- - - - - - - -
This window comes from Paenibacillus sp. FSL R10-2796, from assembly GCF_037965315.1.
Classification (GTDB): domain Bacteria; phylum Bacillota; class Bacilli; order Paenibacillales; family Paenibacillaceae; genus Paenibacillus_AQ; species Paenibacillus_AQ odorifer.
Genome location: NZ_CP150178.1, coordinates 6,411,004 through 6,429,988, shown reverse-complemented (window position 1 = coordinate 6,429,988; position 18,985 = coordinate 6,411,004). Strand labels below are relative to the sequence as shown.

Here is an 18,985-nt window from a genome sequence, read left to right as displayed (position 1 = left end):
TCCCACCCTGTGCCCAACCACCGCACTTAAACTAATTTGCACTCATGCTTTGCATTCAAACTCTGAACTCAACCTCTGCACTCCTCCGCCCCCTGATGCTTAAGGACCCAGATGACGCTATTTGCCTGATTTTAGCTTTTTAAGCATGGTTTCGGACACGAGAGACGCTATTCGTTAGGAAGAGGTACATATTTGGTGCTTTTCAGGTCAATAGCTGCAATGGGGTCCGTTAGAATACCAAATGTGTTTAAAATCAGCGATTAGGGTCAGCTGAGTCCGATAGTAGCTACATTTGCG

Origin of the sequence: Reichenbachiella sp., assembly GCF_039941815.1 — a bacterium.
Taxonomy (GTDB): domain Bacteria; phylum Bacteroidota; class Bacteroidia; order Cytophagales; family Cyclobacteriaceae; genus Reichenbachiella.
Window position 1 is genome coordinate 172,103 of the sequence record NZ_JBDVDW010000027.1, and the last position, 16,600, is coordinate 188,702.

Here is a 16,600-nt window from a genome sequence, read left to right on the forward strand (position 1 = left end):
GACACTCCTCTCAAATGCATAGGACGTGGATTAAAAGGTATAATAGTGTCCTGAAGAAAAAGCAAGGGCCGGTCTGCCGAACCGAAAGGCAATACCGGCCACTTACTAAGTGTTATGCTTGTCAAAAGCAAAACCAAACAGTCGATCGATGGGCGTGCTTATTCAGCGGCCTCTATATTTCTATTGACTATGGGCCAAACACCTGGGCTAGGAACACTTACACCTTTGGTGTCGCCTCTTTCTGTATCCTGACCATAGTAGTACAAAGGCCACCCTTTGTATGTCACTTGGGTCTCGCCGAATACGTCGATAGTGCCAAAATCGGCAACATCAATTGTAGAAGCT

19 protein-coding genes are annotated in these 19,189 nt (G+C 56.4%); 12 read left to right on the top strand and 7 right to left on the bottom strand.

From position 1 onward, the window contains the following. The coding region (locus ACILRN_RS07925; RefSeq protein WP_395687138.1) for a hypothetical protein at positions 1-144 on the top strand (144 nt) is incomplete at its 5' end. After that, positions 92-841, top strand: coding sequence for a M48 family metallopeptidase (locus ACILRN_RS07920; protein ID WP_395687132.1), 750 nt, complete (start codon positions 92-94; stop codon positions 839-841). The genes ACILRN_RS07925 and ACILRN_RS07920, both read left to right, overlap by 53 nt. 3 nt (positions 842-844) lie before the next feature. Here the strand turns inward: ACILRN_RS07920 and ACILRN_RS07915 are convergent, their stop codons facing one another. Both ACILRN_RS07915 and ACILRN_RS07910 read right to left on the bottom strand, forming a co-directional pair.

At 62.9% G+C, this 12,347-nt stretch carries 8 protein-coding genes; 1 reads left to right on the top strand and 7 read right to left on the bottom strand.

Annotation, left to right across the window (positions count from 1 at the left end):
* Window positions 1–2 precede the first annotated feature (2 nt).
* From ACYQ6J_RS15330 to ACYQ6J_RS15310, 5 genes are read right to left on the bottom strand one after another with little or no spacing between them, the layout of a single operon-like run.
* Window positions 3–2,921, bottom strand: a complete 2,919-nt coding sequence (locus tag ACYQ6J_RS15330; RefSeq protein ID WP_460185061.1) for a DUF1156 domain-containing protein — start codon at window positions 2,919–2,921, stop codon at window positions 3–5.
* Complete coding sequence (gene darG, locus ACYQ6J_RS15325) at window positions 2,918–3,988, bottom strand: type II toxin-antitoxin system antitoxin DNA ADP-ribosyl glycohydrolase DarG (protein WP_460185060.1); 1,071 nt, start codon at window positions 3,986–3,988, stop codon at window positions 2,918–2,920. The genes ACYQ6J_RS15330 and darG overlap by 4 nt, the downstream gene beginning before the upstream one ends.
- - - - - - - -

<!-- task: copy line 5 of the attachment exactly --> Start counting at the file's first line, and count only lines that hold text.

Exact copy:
TCCCACCCTGTGCCCAACCACCGCACTTAAACTAATTTGCACTCATGCTTTGCATTCAAACTCTGAACTCAACCTCTGCACTCCTCCGCCCCCTGATGCTTAAGGACCCAGATGACGCTATTTGCCTGATTTTAGCTTTTTAAGCATGGTTTCGGACACGAGAGACGCTATTCGTTAGGAAGAGGTACATATTTGGTGCTTTTCAGGTCAATAGCTGCAATGGGGTCCGTTAGAATACCAAATGTGTTTAAAATCAGCGATTAGGGTCAGCTGAGTCCGATAGTAGCTACATTTGCG